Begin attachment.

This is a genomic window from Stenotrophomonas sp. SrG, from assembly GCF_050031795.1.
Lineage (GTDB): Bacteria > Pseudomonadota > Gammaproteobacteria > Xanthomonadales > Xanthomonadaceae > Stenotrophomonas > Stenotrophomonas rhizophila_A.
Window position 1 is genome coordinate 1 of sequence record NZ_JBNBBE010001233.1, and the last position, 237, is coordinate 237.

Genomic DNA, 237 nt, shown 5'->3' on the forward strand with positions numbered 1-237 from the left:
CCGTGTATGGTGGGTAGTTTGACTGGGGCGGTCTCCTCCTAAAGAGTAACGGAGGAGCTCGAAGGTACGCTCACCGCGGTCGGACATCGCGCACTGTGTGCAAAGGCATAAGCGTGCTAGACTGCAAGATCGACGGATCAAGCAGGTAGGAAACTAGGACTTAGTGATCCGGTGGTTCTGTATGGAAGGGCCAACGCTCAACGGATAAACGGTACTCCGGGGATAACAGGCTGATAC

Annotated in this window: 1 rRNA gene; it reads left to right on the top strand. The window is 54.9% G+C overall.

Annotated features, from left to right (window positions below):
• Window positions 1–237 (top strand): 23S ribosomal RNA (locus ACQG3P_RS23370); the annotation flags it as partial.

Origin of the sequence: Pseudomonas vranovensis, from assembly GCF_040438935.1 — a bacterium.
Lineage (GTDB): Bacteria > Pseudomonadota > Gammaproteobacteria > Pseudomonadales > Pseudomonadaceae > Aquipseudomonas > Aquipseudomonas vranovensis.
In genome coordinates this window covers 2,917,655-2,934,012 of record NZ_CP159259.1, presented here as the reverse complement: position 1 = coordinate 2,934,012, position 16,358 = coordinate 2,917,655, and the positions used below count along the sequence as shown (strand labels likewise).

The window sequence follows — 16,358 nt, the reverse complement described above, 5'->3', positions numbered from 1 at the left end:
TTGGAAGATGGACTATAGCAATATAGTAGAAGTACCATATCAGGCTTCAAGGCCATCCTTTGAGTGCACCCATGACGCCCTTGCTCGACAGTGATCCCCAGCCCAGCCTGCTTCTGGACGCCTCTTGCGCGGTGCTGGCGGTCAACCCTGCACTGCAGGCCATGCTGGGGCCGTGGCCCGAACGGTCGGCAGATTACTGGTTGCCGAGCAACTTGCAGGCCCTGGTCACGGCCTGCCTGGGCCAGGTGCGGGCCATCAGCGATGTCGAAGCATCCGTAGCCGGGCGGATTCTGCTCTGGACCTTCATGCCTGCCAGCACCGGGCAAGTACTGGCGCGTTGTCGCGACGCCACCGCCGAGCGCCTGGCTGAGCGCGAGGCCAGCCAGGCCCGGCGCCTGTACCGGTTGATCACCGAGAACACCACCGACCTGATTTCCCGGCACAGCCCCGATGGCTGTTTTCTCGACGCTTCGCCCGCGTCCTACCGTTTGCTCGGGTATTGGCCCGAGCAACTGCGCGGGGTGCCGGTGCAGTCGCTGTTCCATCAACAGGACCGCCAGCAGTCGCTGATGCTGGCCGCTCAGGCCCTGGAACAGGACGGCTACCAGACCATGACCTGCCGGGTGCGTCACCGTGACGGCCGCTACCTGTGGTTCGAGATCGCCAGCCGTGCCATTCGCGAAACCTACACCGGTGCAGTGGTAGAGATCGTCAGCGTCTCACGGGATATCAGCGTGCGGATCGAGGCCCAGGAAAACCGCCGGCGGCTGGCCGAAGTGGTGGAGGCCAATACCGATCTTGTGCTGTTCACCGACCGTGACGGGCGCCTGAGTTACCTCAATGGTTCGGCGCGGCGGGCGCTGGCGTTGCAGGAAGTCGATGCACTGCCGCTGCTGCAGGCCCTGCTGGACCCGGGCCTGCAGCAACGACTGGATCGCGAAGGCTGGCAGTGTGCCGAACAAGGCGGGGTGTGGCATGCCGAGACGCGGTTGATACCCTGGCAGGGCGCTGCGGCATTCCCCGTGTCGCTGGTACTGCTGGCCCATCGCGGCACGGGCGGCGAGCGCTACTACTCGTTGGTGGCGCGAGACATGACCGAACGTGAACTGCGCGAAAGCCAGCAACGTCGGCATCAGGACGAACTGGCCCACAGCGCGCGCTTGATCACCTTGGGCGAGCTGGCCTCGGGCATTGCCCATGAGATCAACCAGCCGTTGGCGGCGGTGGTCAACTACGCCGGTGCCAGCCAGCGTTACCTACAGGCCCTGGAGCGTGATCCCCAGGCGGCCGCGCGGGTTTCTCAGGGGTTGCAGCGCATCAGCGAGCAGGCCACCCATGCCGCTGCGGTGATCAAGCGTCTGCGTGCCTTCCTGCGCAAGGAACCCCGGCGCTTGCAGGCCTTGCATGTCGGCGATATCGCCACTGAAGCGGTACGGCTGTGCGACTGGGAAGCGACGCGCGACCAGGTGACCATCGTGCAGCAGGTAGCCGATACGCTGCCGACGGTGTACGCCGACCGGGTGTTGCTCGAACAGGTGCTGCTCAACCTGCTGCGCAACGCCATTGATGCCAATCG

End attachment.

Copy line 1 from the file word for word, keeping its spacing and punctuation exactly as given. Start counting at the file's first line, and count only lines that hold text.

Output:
This is a genomic window from Stenotrophomonas sp. SrG, from assembly GCF_050031795.1.